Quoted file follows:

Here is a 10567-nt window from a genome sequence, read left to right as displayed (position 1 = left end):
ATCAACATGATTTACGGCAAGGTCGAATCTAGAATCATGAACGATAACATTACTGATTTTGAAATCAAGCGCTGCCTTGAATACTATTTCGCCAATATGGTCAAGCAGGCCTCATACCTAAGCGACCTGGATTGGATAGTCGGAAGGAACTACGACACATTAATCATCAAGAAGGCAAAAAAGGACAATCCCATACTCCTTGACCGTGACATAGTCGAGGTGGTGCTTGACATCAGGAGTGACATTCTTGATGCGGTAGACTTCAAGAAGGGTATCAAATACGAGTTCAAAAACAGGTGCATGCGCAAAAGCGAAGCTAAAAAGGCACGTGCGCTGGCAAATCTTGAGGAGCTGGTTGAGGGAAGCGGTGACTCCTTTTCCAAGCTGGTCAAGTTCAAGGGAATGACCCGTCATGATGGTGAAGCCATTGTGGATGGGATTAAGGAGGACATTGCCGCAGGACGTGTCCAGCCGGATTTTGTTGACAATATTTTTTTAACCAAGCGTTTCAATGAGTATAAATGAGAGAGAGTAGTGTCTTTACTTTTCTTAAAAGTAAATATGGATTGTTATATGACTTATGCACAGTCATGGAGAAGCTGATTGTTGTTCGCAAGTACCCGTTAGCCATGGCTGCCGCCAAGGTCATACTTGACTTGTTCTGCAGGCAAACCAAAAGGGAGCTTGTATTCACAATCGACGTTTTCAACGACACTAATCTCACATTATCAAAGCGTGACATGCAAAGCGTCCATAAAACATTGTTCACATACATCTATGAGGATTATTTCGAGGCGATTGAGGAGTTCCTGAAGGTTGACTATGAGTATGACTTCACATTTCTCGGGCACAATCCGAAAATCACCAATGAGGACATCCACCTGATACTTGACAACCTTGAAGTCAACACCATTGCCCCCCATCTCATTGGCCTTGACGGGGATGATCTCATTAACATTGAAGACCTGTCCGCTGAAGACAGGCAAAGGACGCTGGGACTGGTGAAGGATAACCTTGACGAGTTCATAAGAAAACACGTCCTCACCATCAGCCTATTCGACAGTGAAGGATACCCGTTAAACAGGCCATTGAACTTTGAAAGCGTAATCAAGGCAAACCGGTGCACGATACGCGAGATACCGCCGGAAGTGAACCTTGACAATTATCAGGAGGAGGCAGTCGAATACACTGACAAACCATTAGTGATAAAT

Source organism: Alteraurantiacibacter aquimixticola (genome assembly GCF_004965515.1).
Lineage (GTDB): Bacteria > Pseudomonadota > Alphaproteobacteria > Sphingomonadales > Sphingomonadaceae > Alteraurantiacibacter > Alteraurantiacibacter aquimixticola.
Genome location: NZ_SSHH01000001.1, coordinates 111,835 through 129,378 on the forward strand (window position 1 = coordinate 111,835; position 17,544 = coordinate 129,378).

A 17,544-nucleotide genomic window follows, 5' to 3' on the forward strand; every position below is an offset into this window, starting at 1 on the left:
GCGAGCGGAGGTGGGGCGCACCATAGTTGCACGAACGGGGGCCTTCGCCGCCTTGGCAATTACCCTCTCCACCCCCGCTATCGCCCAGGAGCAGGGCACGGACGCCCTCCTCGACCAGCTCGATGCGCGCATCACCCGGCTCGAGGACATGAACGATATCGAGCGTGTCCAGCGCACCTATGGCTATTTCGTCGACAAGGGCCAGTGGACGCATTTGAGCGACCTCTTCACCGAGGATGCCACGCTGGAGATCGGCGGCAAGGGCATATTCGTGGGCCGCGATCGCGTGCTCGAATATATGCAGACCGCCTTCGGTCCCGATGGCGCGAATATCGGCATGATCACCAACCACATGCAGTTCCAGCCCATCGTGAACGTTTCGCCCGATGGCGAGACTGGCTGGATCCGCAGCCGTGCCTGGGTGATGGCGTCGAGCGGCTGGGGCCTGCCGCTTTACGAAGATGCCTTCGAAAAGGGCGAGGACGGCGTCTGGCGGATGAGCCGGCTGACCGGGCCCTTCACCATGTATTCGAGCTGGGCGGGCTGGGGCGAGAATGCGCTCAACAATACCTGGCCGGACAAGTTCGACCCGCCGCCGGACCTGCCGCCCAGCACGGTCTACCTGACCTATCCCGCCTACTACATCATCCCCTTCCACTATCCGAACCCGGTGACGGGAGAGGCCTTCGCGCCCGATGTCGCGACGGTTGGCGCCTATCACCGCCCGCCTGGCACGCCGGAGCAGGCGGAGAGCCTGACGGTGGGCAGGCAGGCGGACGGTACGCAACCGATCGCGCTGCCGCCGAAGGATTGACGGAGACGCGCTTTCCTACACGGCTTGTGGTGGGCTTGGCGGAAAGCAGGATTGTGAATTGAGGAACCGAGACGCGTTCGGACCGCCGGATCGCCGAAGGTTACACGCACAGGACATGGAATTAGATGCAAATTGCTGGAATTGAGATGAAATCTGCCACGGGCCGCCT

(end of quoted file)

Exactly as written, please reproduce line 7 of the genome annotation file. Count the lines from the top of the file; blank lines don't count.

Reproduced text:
GCGAGCGGAGGTGGGGCGCACCATAGTTGCACGAACGGGGGCCTTCGCCGCCTTGGCAATTACCCTCTCCACCCCCGCTATCGCCCAGGAGCAGGGCACGGACGCCCTCCTCGACCAGCTCGATGCGCGCATCACCCGGCTCGAGGACATGAACGATATCGAGCGTGTCCAGCGCACCTATGGCTATTTCGTCGACAAGGGCCAGTGGACGCATTTGAGCGACCTCTTCACCGAGGATGCCACGCTGGAGATCGGCGGCAAGGGCATATTCGTGGGCCGCGATCGCGTGCTCGAATATATGCAGACCGCCTTCGGTCCCGATGGCGCGAATATCGGCATGATCACCAACCACATGCAGTTCCAGCCCATCGTGAACGTTTCGCCCGATGGCGAGACTGGCTGGATCCGCAGCCGTGCCTGGGTGATGGCGTCGAGCGGCTGGGGCCTGCCGCTTTACGAAGATGCCTTCGAAAAGGGCGAGGACGGCGTCTGGCGGATGAGCCGGCTGACCGGGCCCTTCACCATGTATTCGAGCTGGGCGGGCTGGGGCGAGAATGCGCTCAACAATACCTGGCCGGACAAGTTCGACCCGCCGCCGGACCTGCCGCCCAGCACGGTCTACCTGACCTATCCCGCCTACTACATCATCCCCTTCCACTATCCGAACCCGGTGACGGGAGAGGCCTTCGCGCCCGATGTCGCGACGGTTGGCGCCTATCACCGCCCGCCTGGCACGCCGGAGCAGGCGGAGAGCCTGACGGTGGGCAGGCAGGCGGACGGTACGCAACCGATCGCGCTGCCGCCGAAGGATTGACGGAGACGCGCTTTCCTACACGGCTTGTGGTGGGCTTGGCGGAAAGCAGGATTGTGAATTGAGGAACCGAGACGCGTTCGGACCGCCGGATCGCCGAAGGTTACACGCACAGGACATGGAATTAGATGCAAATTGCTGGAATTGAGATGAAATCTGCCACGGGCCGCCT